A major thematic focus of the Group in its first two years is human rights and religion
Many of the most important and intractable human rights challenges facing the world today are closely interlinked with religion and belief. Failure to protect freedom of conscience, the enduring problem of religious intolerance and incitement to religious hatred, as well as widespread misunderstandings about the nature of the relationship between religion and universal freedoms, all act as a major break on achieving progress towards the full realisation of human rights. Therefore, over the course of a two-year cycle, the Group will look at different aspects of the relationship between religion and human rights, by producing a series of reports and organising related consultations, dialogues and events.
The URG’s goal is to uphold the universality of human rights by demonstrating that religion and belief are inherently compatible with the enjoyment of human rights, and in-so-doing promote mutual understanding and tolerance.
The main UN global policy framework for combatting religious intolerance, stigmatisation, discrimination, incitement to violence and violence against persons based on religion or belief is set down in Council resolution 16/18. Resolution 16/18 was adopted by consensus in March 2011, and hailed by stakeholders from all regions and faiths as a turning point in international efforts to confront religious intolerance. After more than five decades of failure, UN member states had, it was hoped, at last come together to agree a common, consensus-based approach and practical plan of action.
Four years on, and against the aforementioned backdrop of heightened religious hostility, UN consensus around the ‘16/18 framework’ is at breaking point. Rather than working together to implement the 16/18 action plan, states have returned to pre-2011 arguments over the nature of the problem, the correct role of the international community, and whether the solution to intolerance lies in strengthening the enjoyment of fundamental human rights or in setting clearer limits thereon.
This project aims to help put the 16/18 framework ‘back on track’ by providing an impartial assessment of levels of implementation, offering recommendations for strengthened compliance in the future and providing a platform for dialogue to strengthen consensus.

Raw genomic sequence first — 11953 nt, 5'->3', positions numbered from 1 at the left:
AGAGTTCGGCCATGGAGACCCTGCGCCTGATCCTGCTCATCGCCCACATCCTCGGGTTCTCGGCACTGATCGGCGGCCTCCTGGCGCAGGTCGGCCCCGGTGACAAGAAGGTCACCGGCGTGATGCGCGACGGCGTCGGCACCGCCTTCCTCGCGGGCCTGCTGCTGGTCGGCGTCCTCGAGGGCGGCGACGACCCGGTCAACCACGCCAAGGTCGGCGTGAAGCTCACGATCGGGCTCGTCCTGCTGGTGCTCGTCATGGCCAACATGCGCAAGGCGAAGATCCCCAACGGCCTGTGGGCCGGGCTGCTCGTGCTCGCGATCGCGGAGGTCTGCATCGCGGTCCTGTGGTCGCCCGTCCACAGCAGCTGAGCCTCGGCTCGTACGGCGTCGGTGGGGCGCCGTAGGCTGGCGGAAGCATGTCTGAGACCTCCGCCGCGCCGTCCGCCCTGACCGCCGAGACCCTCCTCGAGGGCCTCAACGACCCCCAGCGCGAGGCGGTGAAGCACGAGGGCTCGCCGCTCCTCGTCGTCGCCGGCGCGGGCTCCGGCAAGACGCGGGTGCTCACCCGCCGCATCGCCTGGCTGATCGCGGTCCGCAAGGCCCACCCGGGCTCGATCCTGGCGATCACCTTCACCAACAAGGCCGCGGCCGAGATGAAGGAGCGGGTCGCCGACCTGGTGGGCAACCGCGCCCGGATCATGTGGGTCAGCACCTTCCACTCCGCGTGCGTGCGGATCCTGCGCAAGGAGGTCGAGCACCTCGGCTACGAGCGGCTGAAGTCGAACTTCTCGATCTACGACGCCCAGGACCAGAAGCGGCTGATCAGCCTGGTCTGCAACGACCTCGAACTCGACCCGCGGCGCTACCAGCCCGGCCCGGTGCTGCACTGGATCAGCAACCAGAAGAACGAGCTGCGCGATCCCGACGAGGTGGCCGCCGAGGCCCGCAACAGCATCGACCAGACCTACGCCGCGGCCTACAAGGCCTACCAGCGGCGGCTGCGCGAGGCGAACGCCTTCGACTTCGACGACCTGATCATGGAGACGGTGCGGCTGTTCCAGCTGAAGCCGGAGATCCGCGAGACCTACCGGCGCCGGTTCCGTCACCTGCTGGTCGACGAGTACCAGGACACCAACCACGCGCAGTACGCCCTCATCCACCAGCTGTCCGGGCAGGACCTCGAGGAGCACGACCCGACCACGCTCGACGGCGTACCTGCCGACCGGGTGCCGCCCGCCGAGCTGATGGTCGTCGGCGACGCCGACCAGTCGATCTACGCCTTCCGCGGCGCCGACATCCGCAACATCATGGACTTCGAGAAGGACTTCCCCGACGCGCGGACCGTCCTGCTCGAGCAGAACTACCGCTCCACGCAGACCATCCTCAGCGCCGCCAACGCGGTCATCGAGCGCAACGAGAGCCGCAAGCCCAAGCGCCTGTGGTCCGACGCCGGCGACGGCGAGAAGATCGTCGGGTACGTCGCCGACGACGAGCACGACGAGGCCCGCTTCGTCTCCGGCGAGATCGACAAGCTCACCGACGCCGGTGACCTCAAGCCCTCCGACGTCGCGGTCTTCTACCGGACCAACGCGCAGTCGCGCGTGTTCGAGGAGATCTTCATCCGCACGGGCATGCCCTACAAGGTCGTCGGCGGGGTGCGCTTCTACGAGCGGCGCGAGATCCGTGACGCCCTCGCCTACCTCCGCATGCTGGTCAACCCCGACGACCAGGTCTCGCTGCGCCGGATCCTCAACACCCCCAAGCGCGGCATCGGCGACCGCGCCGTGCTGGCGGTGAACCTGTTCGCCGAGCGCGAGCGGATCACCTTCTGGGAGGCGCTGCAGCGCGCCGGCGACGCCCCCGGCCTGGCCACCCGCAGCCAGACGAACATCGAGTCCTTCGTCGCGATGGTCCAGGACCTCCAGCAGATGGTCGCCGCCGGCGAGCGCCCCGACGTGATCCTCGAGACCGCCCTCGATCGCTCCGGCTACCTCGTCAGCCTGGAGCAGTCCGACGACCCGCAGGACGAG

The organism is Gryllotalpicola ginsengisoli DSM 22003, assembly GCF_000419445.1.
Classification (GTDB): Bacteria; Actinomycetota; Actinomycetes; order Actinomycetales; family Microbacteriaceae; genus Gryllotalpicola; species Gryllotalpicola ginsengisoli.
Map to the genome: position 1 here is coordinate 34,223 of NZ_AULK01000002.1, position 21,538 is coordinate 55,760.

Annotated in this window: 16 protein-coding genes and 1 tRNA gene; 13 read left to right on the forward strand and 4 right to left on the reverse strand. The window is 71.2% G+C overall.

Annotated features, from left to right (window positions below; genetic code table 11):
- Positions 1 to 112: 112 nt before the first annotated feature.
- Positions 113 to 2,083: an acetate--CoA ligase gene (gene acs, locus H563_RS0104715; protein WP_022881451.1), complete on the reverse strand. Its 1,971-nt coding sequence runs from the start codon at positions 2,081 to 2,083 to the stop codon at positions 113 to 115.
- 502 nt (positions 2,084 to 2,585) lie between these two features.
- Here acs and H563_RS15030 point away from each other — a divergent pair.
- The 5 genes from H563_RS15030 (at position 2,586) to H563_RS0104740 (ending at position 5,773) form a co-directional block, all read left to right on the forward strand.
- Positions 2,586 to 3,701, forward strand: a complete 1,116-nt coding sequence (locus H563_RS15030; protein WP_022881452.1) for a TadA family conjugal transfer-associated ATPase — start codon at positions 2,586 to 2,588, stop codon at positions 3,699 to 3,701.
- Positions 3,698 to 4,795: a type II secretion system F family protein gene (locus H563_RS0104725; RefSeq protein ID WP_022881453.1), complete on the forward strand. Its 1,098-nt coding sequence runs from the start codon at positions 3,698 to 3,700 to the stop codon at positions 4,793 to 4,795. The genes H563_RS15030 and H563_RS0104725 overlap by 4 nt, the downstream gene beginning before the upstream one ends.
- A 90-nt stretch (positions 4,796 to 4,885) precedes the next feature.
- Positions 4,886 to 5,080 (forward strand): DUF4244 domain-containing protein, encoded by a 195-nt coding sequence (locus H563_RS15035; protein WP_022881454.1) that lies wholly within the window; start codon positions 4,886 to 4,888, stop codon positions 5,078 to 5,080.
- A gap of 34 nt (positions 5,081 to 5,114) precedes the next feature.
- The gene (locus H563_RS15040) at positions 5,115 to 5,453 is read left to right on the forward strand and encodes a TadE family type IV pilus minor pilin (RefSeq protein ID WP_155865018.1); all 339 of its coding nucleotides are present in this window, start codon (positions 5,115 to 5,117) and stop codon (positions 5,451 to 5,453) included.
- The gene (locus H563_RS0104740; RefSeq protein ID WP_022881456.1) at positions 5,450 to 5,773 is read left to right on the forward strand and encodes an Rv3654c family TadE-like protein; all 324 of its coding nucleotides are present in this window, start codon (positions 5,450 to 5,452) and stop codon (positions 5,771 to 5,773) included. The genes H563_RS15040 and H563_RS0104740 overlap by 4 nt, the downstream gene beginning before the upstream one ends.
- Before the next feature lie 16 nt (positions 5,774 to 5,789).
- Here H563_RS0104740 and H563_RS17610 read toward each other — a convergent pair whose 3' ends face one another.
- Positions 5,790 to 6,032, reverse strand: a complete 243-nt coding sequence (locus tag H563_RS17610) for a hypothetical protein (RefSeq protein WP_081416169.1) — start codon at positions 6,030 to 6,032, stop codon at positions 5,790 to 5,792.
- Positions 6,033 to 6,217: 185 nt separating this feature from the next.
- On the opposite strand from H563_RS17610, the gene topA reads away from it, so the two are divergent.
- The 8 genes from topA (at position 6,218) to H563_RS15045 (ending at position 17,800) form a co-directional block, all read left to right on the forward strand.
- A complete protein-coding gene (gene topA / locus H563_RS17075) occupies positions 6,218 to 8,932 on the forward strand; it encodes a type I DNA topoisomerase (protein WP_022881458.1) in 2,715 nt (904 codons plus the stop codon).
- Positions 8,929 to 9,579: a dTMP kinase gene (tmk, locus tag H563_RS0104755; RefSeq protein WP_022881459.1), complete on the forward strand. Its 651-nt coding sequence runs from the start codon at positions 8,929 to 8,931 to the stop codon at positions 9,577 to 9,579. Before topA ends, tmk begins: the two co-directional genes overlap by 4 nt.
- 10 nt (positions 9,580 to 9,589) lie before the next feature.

A number of states have entered reservations to articles of core human rights conventions on the grounds that national laws, traditions, religion or culture are not in line with the principles outlined in the respective treaty.
This project looks to analyse, understand and generate awareness as to the extent, impact and necessity of religion-based reservations to the core human rights conventions. The project will also, building on this analysis, establish a dialogue between states on the subject and create the conditions under which states can consider tightening or removing such reservations.
Many of the most important and intractable human rights challenges facing the world today are closely interlinked with religion and belief. Failure to protect freedom of conscience, the enduring problem of religious intolerance and incitement to religious hatred, as well as widespread misunderstandings about the nature of the relationship between religion and universal freedoms, all act as a major break on achieving progress towards the full realization of human rights.
This project aims to generate awareness and challenge misconceptions as to the compatibility of the main monotheistic religions (Christianity, Islam and Judaism) and international human rights norms/standards, and make recommendations to more permanently deal with such misconceptions. It will particularly focus on the relationship between religious law and practice, and the enjoyment of women’s and children’s rights.